Does Agile mean no Plan

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Agile project with no Plan

A common misconception is that the agile approach to projects means no planning and no documentation and control by the team.  Does Agile mean no plan?  Certainly not, but it will mean a different approach to your planning.  Bad management of an agile project means anarchy.  But on the other extreme a bad approach to waterfall project is total dictatorship.  Neither extreme establishes a good foundation for success.  Flexible control, guidance and facilitating project progress is a good approach regardless of your project management framework.

What sort of planning should be done?

In waterfall projects it is common to build a plan for the whole project.  Sometimes this is done in great detail for each phase of the project.  But often planning of future phases can result in wasted effort.  The nature of the plan will change during the life of a project.  Taking a quote and some thinking from military situation:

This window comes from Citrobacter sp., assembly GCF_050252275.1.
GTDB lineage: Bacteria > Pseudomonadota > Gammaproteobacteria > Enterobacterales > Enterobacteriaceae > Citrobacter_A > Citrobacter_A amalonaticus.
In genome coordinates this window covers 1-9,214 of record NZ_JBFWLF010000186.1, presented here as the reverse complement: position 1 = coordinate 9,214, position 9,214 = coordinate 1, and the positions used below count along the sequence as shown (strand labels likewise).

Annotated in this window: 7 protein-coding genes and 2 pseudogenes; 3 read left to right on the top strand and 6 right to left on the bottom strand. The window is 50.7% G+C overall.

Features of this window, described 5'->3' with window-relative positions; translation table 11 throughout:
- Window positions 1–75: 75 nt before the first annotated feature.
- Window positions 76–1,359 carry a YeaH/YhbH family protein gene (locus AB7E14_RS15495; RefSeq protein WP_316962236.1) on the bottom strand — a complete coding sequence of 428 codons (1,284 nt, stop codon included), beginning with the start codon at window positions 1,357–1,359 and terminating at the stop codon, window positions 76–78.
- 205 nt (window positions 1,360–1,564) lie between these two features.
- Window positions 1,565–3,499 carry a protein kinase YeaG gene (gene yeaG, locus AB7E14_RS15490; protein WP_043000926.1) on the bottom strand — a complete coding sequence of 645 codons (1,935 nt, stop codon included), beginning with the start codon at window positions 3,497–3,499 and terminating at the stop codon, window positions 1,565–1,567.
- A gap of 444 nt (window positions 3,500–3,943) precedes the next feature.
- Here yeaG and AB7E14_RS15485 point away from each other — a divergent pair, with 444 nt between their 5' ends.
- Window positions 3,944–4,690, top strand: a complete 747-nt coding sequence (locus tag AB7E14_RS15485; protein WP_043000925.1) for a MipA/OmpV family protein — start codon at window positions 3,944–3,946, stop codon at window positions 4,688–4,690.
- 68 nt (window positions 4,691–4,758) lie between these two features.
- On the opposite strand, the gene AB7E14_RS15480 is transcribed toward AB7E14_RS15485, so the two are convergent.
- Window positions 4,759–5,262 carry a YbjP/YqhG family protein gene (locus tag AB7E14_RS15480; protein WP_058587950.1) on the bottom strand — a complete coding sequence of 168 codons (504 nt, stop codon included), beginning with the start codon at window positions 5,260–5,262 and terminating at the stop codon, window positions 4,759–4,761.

“NO BATTLE plan ever survives first contact with the enemy,” Helmuth von Moltke

So, you should expect the plan in a project to change over time.  But it is also true that failing to plan is planning to fail as used by a number of historical figures.  Any plan should contain enough information to service the project, and aid direction.

In an agile project a planning framework for the project allows it to focus on the main objectives.  Much of the detailed planning can be left to the team in project teams where sprint delivery is meeting expectation.

The plan is an aid to completing the project and does not need to be more than that.

Tracking the plan

Tracking the plan in an agile project is valuable in providing key information for future iterations.  The progress from each iteration can tune what elements could be included in future cycles. 

But you should only plan in detail for tasks taking place in the near future.  Just as the team drive work and the approach to work each individual should drive planning for the tasks they are involved with. 

A positive point from people planning their own tasks is they are much more likely to own the schedule.  They are also best placed to understand dependencies and technical risks around the work they need to do.  

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